Uh-oh, USA Today. Bill Marriott, the chairman of Marriott International and a man who pays close attention to every detail in his hotels, is onto you. Not only is business travel off, meaning you're giving away 100,000 fewer papers a day, but Bill Marriott noticed what a lot of business travelers have been noticing: Increasingly, hotel guests aren't even bothering to drag those free USA Todays into the room from the hallways in the morning. They just sit out there in the halls like little tiny forgotten room-service carts.
In a body blow to USA Today, Marriott International said that rather than dropping off all those free newspapers at guest rooms, starting June 1 it is switching to a new system to "streamline" delivery of newspapers at its 2,600 properties in the U.S. (sorry, Al: USA). This means hotels will offer -- in the lobbies, or by delivery to rooms upon request -- not just USA Today (which is far too often the only choice for those of us who want to read a print newspaper every day), but also the Wall Street Journal and whatever the local paper is.
"We want to give guests the choice of whether they want a newspaper or not," Bill Marriott said. "I visit more than 250 hotels a year, and more often than not, I’m stepping over unclaimed newspapers as I walk down the hallway. This new program is more guest-focused."
Ouch, Al Neuharth. The USA feels your pain.
Marriott projects that newspaper distribution will be reduced by about 50,000 papers daily or 18 million papers annually, thereby avoiding 10,350 tons of carbon emissions (calculated by Conservation International assuming an estimate of .5 pounds per paper). Cost-savings, if any, will vary based on consumption at individual hotels.
More than 25 years ago, in a partnership with Gannett and its flagship paper USA Today, Marriott was the first major hotel company to feature broad newspaper delivery to its hotel rooms in the U.S. (oops, sorry: "USA").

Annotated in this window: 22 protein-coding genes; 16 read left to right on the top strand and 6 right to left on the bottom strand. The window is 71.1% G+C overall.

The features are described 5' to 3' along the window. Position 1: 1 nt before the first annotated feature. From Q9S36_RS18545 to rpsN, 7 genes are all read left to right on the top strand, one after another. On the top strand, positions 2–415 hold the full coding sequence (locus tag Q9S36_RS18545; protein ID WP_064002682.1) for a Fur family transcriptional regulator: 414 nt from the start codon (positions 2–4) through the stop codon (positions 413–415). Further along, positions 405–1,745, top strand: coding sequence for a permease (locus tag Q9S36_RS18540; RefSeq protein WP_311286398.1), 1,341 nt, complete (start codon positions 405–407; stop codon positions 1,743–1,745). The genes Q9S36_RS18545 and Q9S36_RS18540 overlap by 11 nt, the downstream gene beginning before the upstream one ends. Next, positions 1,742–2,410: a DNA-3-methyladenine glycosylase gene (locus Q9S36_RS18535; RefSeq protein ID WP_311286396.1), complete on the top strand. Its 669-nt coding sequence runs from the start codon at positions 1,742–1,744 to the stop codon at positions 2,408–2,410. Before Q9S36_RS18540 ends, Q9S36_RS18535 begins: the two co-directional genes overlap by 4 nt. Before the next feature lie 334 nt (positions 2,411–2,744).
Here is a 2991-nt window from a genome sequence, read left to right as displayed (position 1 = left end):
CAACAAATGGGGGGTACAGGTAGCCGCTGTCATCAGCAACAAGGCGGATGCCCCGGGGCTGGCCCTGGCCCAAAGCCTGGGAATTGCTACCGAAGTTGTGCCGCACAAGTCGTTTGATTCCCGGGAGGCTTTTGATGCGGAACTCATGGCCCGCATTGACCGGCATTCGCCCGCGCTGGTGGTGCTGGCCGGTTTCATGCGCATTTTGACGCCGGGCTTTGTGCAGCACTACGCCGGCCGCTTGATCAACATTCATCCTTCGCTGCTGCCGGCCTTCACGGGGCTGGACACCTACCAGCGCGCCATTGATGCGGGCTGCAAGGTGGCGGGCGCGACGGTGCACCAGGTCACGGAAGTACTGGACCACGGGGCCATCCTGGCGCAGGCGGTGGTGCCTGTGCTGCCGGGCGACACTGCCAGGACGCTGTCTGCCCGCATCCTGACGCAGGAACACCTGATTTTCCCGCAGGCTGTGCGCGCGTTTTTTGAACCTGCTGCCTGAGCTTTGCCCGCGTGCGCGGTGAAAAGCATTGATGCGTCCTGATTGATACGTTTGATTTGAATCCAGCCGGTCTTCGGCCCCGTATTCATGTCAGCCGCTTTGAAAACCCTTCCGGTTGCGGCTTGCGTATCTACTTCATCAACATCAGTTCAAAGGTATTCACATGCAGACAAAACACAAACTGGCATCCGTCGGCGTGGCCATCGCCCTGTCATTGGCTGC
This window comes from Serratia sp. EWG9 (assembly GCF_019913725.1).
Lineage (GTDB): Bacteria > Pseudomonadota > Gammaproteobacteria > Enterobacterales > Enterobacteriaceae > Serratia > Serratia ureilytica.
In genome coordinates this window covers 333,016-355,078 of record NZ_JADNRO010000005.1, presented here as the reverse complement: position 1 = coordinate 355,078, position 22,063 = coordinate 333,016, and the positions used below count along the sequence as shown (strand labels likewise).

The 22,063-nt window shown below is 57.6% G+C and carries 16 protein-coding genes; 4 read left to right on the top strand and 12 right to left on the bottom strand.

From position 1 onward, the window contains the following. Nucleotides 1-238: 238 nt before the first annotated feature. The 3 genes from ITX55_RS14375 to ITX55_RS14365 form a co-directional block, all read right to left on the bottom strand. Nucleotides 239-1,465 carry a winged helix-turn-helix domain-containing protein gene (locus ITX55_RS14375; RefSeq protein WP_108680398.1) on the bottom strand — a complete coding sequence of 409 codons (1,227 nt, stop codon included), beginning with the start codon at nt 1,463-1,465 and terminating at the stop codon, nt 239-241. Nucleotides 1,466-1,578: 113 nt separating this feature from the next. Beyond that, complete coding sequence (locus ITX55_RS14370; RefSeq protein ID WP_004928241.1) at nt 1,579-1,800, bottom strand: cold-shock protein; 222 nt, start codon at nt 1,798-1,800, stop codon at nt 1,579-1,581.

USA Today pasted one of its great big smiley faces on the dire news. "USA Today was founded on the idea that one newspaper could reflect the shared interests of Americans across the country. Our ability to connect readers with what is important to them makes us the most-read newspaper in the country and the number one choice of travelers," Susan Lavington, the marketing chief, said in a statement. "As the needs of news consumers continue to shift, USA TODAY has innovated to provide valued content in any platform consumers choose. We look forward to extending that choice to Marriott’s valued guests through print, online, mobile devices or on a GoBoard in their hotel lobby."
The Wall Street Journal also put a great big smiley face on the Marriott announcement, but it seemed to have a Cheshire-cat grin. The print Journal now has an opening that had been blocked by all those piled-up free USA Todays. "More individuals choose to buy the Wall Street Journal than any other newspaper in America. We applaud Marriott for now extending this choice to their guests." said Paul Bascobert, marketing chief at Dow Jones Consumer Media Group. Note the word "buy."